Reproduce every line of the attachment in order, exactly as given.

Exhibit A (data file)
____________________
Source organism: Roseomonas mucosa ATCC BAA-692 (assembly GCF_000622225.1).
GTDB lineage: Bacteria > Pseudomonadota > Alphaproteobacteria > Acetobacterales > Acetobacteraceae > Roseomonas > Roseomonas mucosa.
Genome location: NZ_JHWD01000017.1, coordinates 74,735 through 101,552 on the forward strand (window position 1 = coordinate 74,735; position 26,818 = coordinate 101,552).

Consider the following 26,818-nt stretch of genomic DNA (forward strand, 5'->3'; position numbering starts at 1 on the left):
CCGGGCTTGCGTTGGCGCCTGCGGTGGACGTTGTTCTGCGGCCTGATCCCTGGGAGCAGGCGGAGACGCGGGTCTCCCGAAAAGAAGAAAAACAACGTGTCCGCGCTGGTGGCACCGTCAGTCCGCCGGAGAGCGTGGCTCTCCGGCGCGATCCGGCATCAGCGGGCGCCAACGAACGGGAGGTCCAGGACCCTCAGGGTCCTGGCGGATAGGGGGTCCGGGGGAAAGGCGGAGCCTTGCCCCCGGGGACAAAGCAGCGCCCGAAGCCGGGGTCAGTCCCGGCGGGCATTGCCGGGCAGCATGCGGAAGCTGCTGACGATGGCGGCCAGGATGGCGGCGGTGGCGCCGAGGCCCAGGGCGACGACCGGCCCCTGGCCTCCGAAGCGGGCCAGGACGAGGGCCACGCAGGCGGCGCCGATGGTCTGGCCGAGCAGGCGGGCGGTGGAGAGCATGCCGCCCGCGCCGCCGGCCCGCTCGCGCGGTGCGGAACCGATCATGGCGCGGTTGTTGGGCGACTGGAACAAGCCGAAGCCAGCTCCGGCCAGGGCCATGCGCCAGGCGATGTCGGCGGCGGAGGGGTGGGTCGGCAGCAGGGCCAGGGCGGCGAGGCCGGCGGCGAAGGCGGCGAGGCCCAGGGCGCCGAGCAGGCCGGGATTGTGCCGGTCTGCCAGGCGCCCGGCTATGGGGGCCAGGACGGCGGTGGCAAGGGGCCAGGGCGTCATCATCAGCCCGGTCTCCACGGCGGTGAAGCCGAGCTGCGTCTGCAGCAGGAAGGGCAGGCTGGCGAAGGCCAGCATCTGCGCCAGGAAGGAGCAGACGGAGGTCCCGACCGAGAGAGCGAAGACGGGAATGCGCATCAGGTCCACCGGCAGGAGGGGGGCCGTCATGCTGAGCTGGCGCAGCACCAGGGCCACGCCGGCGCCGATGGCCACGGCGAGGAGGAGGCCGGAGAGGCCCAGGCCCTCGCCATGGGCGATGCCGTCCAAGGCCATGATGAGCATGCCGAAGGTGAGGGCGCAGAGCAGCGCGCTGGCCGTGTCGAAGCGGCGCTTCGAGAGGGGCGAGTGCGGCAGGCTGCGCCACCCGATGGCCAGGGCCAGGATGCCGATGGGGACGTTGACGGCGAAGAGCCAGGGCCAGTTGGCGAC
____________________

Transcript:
Source organism: Roseomonas mucosa ATCC BAA-692 (assembly GCF_000622225.1).
GTDB lineage: Bacteria > Pseudomonadota > Alphaproteobacteria > Acetobacterales > Acetobacteraceae > Roseomonas > Roseomonas mucosa.
Genome location: NZ_JHWD01000017.1, coordinates 74,735 through 101,552 on the forward strand (window position 1 = coordinate 74,735; position 26,818 = coordinate 101,552).

Consider the following 26,818-nt stretch of genomic DNA (forward strand, 5'->3'; position numbering starts at 1 on the left):
CCGGGCTTGCGTTGGCGCCTGCGGTGGACGTTGTTCTGCGGCCTGATCCCTGGGAGCAGGCGGAGACGCGGGTCTCCCGAAAAGAAGAAAAACAACGTGTCCGCGCTGGTGGCACCGTCAGTCCGCCGGAGAGCGTGGCTCTCCGGCGCGATCCGGCATCAGCGGGCGCCAACGAACGGGAGGTCCAGGACCCTCAGGGTCCTGGCGGATAGGGGGTCCGGGGGAAAGGCGGAGCCTTGCCCCCGGGGACAAAGCAGCGCCCGAAGCCGGGGTCAGTCCCGGCGGGCATTGCCGGGCAGCATGCGGAAGCTGCTGACGATGGCGGCCAGGATGGCGGCGGTGGCGCCGAGGCCCAGGGCGACGACCGGCCCCTGGCCTCCGAAGCGGGCCAGGACGAGGGCCACGCAGGCGGCGCCGATGGTCTGGCCGAGCAGGCGGGCGGTGGAGAGCATGCCGCCCGCGCCGCCGGCCCGCTCGCGCGGTGCGGAACCGATCATGGCGCGGTTGTTGGGCGACTGGAACAAGCCGAAGCCAGCTCCGGCCAGGGCCATGCGCCAGGCGATGTCGGCGGCGGAGGGGTGGGTCGGCAGCAGGGCCAGGGCGGCGAGGCCGGCGGCGAAGGCGGCGAGGCCCAGGGCGCCGAGCAGGCCGGGATTGTGCCGGTCTGCCAGGCGCCCGGCTATGGGGGCCAGGACGGCGGTGGCAAGGGGCCAGGGCGTCATCATCAGCCCGGTCTCCACGGCGGTGAAGCCGAGCTGCGTCTGCAGCAGGAAGGGCAGGCTGGCGAAGGCCAGCATCTGCGCCAGGAAGGAGCAGACGGAGGTCCCGACCGAGAGAGCGAAGACGGGAATGCGCATCAGGTCCACCGGCAGGAGGGGGGCCGTCATGCTGAGCTGGCGCAGCACCAGGGCCACGCCGGCGCCGATGGCCACGGCGAGGAGGAGGCCGGAGAGGCCCAGGCCCTCGCCATGGGCGATGCCGTCCAAGGCCATGATGAGCATGCCGAAGGTGAGGGCGCAGAGCAGCGCGCTGGCCGTGTCGAAGCGGCGCTTCGAGAGGGGCGAGTGCGGCAGGCTGCGCCACCCGATGGCCAGGGCCAGGATGCCGATGGGGACGTTGACGGCGAAGAGCCAGGGCCAGTTGGCGAC